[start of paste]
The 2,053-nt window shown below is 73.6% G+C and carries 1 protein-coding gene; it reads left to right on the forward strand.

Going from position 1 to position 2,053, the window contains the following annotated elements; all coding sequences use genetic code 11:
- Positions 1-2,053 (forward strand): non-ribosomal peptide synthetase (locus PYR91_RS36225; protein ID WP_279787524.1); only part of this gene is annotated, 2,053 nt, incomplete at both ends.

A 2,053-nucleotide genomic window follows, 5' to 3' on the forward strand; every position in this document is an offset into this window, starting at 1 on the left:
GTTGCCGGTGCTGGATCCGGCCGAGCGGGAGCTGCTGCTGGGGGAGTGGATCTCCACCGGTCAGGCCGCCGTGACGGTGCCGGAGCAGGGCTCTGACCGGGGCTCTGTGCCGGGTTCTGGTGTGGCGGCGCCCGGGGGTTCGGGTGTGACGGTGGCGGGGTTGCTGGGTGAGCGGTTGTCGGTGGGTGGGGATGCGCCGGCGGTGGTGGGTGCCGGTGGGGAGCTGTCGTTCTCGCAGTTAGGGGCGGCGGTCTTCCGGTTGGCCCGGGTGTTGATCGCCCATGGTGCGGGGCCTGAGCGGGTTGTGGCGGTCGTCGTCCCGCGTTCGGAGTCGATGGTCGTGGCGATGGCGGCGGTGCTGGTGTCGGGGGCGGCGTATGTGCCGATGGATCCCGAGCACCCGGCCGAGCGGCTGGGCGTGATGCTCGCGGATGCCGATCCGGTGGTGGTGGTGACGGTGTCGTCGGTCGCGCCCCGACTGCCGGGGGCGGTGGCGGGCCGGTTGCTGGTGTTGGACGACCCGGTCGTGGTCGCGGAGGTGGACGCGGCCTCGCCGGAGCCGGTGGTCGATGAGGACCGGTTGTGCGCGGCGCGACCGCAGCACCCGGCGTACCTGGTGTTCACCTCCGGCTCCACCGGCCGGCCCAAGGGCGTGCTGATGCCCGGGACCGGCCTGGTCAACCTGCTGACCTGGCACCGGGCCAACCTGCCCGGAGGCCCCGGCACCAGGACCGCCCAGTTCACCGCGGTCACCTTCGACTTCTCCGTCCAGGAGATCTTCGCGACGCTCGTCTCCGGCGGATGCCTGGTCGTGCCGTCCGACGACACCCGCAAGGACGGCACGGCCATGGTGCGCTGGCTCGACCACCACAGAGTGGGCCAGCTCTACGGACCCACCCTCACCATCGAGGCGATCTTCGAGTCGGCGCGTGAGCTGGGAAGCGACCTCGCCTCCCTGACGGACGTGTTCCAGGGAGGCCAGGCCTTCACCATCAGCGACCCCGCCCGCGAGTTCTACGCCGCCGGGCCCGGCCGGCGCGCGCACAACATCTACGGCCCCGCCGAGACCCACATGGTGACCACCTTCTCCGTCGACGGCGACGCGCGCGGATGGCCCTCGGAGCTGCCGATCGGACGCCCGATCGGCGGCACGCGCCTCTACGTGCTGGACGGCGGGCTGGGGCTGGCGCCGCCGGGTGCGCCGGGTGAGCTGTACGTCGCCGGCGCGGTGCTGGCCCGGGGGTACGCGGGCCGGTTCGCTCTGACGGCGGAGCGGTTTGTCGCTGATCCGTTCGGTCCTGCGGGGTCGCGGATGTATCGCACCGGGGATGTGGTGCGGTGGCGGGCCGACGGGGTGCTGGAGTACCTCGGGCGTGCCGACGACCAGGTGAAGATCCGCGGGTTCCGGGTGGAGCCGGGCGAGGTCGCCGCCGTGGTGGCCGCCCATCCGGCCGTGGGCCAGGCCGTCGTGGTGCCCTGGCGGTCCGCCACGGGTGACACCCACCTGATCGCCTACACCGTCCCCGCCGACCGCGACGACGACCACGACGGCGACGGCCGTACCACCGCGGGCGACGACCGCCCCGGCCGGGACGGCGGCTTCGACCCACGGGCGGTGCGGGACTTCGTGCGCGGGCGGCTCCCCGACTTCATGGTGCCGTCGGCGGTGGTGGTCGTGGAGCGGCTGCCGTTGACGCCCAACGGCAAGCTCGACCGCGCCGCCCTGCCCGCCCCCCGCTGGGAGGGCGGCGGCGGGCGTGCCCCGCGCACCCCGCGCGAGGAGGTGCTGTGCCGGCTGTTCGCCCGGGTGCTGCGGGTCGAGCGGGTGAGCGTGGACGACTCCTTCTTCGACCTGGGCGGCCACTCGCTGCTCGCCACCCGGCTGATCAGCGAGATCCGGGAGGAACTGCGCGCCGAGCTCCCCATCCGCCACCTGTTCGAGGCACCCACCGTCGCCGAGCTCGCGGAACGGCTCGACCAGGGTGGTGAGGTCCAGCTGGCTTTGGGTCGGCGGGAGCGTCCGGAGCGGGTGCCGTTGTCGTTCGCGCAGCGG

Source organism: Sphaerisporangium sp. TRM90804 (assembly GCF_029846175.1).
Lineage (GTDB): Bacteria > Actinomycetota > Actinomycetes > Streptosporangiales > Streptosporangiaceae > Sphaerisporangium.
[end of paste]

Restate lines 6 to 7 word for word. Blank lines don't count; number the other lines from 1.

Source organism: Sphaerisporangium sp. TRM90804 (assembly GCF_029846175.1).
Lineage (GTDB): Bacteria > Actinomycetota > Actinomycetes > Streptosporangiales > Streptosporangiaceae > Sphaerisporangium.